Due to the forces of evolution, our brains have developed, first and foremost, to keep us alive, irrespective of whether the emotions that drive us to do cause us pleasure or pain; in this sense, the process of evolution is entirely indifferent as to whether or not we are happy; indeed, this is why our brains have a negative bias: to help ensure our survival, our brains are wired to focus on threats, dangers and that which can harm us rather than on more positive things (which could seduce us into a state of dangerous complacency and vulnerability). The principle at play here is that it’s better to be in an unpleasant state of anxiety and fear, but alive, than it is to be in a state of peace and serenity whilst being gobbled up by a lion.
One of the main operations of our brains to evolve in order to help ensure our survival is the ability to detect threat. This is because, in the case of our ancestors, such threats were frequently life endangering (such as being attacked by a wild animal, as alluded to above).
Today, however, the threats we tend to encounter are very rarely life-threatening. However, because evolution is such a glacially slow process, our brains have not had time to readjust to this fact and, therefore, will still respond to certain threats that would have been life-threatening to our ancestors as if they are STILL life-endangering today.
One threat that was life-endangering to our ancestors was social rejection; this is because living in groups made it more likely we would survive and, of course, it logically follows from this, if we were rejected from the group (and even more so if they were rejected by our parents when young) we would be at greater risk of death.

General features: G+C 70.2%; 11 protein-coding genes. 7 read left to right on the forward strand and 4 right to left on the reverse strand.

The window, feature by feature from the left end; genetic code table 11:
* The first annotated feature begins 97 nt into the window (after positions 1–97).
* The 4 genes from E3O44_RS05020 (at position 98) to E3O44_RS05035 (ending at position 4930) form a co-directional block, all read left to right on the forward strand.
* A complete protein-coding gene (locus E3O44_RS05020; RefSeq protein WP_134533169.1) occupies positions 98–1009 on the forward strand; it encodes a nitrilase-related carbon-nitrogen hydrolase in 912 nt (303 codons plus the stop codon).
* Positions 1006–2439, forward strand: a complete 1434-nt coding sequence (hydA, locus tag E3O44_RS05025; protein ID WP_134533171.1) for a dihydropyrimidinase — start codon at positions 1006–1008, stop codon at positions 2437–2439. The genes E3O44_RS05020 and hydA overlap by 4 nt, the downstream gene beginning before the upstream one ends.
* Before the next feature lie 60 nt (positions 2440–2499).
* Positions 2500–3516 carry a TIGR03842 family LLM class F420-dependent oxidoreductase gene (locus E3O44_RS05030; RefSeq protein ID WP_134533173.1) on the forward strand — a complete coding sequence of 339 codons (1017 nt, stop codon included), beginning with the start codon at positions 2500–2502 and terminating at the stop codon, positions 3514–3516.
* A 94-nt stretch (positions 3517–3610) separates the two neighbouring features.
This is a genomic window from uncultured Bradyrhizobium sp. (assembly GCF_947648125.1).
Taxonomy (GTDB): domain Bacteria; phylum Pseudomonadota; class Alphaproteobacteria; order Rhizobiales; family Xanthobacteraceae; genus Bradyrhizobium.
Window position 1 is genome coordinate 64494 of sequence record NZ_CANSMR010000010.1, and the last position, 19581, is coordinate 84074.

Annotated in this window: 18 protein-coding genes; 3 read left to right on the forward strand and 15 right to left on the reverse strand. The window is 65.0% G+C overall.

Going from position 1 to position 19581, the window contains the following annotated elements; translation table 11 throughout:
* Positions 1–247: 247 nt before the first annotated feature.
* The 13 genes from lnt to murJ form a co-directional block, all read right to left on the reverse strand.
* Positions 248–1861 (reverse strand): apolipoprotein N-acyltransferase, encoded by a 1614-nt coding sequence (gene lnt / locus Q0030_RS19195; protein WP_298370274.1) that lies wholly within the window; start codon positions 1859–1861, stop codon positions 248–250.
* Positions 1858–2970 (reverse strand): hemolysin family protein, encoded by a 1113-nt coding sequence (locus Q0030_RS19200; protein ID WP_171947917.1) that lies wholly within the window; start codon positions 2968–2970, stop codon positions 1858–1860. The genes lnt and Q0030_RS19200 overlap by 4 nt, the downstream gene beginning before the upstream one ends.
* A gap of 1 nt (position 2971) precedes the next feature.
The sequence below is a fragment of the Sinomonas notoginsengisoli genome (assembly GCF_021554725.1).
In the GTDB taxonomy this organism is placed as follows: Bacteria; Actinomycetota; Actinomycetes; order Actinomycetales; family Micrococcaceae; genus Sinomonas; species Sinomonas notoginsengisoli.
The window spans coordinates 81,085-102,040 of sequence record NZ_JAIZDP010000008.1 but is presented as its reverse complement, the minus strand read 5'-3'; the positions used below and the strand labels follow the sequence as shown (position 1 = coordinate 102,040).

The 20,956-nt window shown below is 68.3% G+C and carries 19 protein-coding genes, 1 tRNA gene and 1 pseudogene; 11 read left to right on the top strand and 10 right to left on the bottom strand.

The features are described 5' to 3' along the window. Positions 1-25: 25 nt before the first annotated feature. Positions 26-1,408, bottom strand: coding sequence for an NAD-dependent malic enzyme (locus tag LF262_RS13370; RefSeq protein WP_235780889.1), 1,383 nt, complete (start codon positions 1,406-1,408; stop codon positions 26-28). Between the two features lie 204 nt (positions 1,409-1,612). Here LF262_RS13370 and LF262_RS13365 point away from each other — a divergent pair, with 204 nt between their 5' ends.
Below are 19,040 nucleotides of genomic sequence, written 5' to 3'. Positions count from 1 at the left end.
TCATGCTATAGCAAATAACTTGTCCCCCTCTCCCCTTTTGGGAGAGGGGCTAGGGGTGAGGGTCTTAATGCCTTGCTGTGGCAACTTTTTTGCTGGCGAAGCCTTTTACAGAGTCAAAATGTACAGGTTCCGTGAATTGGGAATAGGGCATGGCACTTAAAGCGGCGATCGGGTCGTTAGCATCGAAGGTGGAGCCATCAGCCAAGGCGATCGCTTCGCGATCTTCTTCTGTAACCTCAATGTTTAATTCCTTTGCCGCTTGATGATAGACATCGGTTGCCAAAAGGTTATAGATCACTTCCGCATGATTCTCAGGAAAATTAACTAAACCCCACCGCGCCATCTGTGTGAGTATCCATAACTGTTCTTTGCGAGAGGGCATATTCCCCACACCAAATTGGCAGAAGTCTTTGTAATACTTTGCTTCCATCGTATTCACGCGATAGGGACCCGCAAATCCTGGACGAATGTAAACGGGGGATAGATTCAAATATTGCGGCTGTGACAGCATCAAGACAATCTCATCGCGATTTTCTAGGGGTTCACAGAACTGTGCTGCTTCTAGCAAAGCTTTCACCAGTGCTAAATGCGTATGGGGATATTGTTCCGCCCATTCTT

So, the crucial point is that our modern-day brains react to rejection by significant others today as our ancestors’ brains did in the distant past i.e. as if the rejection were life-threatening. That is why, say, rejection by a parent or partner can drive us to despair or even suicide (the latter response is particularly ironic as, in such a case, our death would be brought about, ultimately, by an overly assiduous survival instinct).
In objective terms, then, we over-react to rejection in the modern-day due to a trick our mind is playing on us that has its origin in millions of years of evolutionary history. It must be recognized, nevertheless, that for many of us, this is cold comfort indeed.
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David Hosier BSc Hons; MSc; PGDE(FAHE).
David Hosier MSc holds two degrees (BSc Hons and MSc) and a post-graduate diploma in education (all three qualifications are in psychology). He also holds UK QTS (Qualified Teacher Status). He has worked as a teacher, lecturer and researcher. His own experiences of severe childhood trauma and its emotional fallout motivated him to set up this website, childhoodtraumarecovery.com, for which he exclusively writes articles. He has written several books on topics related to childhood trauma.
He has published several books including The Link Between Childhood Trauma And Borderline Personality Disorder, The Link Between Childhood Trauma ANd Complex Posttraumatic Stress Disorder and How Childhood Trauma Can Damage The Developing Brain (And How These Effects Can Be Reversed).
He was educated at the University of London, Goldsmith’s College where he developed his interest in childhood experiences leading to psychopathology and wrote his thesis on the effects of childhood depression on academic performance.
This site has been created for educational purposes only.